Every gun that is made, every warship launched, every rocket fired signifies, in the final sense, a theft from those who hunger and are not fed, those who are cold and are not clothed. This world in arms is not spending money alone. It is spending the sweat of its laborers, the genius of its scientists, the hopes of its children…. This is not a way of life at all in any true sense. Under the cloud of threatening war, it is humanity hanging from a cross of iron. (16 April 1953,“The Chance for Peace”—delivered to the American Society of Newspaper Editors”)
Another twentieth-century soldier also experienced battle’s brutality and managed to write with keen insight about humankind’s attempts and failures at being humane. Kurt Vonnegut was born on St. Martin’s Day in 1922, four years after the eleventh hour of the eleventh day of the eleventh month—Armistice Day—brought an end to the horrors of World War I. A World War II veteran, Vonnegut is well-known for surviving the American firebombing of Dresden and for dealing with it provocatively in his writings, especially in the 1969 novel Slaughterhouse Five: The Children’s Crusade. An agnostic who said that “if Christ hadn’t delivered the Sermon on the Mount, with its message of mercy and pity, I wouldn’t want to be a human being” (A Man Without a Country, 81), Vonnegut looked back on what he lived through and gave us words no less worthy of consideration: “I would have given my life to save Dresden for the World’s generations to come. That is how everyone should feel about every city on Earth” (“Wailing Shall Be in All Streets,” 45). Echoing Martin’s unequivocal commitment to compassion and peace, Vonnegut saw, like the saint long before him, that concern for the most destitute goes hand-in-hand with combating indifference and violence in ourselves.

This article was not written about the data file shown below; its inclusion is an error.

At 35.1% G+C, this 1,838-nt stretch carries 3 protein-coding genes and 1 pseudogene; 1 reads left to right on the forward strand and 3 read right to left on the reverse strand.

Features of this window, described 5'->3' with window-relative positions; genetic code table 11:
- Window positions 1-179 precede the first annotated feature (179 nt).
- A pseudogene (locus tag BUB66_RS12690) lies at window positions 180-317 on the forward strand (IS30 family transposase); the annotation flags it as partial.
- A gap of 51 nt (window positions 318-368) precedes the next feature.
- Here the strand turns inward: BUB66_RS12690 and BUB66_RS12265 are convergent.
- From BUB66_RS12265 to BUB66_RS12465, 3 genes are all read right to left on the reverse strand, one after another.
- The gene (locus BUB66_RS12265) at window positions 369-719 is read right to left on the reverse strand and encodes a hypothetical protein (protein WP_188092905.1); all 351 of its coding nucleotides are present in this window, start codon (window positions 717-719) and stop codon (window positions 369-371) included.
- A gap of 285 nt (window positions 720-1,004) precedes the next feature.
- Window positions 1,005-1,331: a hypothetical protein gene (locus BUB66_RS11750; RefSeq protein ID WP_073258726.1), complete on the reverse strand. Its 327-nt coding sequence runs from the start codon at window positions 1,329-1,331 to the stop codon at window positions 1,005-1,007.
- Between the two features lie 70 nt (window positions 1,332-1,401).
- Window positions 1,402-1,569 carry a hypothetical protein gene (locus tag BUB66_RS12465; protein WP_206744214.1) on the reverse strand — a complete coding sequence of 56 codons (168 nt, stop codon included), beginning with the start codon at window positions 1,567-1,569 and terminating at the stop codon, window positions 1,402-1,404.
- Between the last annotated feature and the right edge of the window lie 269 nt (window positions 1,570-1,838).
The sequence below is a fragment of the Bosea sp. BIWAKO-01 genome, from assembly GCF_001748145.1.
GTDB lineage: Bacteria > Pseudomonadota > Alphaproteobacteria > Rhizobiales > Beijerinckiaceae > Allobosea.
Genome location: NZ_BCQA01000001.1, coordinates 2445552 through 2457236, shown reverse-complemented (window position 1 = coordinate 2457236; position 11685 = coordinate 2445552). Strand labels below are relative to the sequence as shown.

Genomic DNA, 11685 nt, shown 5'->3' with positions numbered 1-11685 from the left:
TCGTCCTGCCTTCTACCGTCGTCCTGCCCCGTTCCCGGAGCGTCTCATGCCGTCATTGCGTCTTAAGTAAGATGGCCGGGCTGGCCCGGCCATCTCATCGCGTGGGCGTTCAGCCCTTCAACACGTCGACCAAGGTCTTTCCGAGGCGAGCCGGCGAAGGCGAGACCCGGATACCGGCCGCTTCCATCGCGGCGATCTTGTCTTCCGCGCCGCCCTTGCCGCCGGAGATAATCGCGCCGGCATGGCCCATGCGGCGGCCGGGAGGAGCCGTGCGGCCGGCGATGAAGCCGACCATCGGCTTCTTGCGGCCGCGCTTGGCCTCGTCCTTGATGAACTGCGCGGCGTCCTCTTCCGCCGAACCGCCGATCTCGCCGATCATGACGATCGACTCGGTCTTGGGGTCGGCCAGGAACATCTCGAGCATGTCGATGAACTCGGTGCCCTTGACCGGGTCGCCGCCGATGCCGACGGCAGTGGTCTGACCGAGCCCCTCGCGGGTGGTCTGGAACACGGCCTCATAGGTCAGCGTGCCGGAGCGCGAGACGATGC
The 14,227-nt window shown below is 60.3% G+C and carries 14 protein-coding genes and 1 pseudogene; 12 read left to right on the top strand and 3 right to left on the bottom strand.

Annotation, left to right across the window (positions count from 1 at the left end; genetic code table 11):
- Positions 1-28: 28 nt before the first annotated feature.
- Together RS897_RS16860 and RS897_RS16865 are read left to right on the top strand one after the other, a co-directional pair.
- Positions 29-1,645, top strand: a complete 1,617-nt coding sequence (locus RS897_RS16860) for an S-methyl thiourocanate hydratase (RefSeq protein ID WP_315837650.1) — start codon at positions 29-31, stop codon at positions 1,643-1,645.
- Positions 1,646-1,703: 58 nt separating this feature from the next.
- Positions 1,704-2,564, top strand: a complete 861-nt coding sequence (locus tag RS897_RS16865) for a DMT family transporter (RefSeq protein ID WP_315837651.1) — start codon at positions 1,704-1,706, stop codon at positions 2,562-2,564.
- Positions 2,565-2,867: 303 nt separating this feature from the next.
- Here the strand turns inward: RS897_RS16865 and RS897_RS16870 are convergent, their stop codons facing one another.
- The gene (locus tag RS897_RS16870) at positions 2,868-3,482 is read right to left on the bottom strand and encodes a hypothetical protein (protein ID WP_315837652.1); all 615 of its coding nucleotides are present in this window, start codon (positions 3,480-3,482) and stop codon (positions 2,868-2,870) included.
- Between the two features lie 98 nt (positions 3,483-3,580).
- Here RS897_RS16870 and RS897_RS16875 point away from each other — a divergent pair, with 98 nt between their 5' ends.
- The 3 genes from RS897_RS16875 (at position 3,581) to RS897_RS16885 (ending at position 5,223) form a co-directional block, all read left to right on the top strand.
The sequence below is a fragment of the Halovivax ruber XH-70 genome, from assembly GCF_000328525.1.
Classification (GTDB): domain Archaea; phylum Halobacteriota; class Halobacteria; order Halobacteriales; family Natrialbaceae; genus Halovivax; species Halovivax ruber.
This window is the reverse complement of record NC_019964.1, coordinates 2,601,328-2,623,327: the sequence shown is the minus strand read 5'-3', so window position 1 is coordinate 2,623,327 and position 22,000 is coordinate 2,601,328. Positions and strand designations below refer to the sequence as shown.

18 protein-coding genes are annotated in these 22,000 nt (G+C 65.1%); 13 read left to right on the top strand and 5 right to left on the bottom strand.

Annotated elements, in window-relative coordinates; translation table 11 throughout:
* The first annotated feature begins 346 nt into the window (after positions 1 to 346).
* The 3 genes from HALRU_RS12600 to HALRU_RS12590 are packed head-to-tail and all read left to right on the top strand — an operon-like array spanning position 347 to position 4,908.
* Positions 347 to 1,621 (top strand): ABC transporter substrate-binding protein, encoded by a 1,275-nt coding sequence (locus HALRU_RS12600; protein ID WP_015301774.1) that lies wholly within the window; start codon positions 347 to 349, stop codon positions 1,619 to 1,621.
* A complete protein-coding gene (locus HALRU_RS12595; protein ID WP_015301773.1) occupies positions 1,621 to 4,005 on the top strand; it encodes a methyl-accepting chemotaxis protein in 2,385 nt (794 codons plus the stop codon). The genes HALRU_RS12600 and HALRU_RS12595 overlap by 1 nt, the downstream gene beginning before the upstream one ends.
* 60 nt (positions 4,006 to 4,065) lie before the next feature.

Remember Martin and the beggar? After Martin’s death, his cloak (or chapele) was preserved as a holy relic and reminder of Christian mercy in the midst of miserable need. The shrine where it was kept became known as a chapel, and its guardian called a chaplain. Little do most people know that those words travel back to that first pivotal moment in Martin’s life which affected all that followed.